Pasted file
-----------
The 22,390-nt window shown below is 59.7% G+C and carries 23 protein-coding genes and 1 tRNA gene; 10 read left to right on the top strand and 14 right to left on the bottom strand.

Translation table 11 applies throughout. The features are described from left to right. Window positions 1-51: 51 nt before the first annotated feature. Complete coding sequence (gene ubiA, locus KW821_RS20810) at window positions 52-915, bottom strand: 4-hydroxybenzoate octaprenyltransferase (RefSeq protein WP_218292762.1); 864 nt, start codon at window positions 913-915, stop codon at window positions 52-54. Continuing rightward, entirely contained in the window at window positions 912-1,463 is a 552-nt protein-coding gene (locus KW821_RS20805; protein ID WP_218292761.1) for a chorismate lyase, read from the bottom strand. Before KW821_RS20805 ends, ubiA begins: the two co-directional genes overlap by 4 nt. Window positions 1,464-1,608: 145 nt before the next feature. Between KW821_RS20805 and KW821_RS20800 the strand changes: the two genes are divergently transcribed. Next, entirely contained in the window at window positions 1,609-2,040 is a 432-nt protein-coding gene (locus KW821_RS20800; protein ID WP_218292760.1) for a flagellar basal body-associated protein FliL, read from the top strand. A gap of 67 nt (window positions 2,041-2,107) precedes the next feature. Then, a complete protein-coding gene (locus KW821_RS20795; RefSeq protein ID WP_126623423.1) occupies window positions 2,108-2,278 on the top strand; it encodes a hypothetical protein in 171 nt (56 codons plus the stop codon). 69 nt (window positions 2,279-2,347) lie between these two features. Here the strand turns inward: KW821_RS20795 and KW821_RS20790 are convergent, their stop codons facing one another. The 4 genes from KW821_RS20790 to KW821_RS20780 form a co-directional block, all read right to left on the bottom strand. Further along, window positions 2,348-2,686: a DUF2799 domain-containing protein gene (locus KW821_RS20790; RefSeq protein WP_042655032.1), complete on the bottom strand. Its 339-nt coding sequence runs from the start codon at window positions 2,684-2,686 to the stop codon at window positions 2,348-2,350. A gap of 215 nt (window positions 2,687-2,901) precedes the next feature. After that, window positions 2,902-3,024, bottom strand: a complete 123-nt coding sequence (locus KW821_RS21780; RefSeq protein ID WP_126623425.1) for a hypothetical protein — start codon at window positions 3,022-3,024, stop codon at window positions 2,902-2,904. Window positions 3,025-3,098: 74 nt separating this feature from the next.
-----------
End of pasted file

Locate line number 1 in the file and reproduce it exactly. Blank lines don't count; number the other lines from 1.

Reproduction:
The 22,390-nt window shown below is 59.7% G+C and carries 23 protein-coding genes and 1 tRNA gene; 10 read left to right on the top strand and 14 right to left on the bottom strand.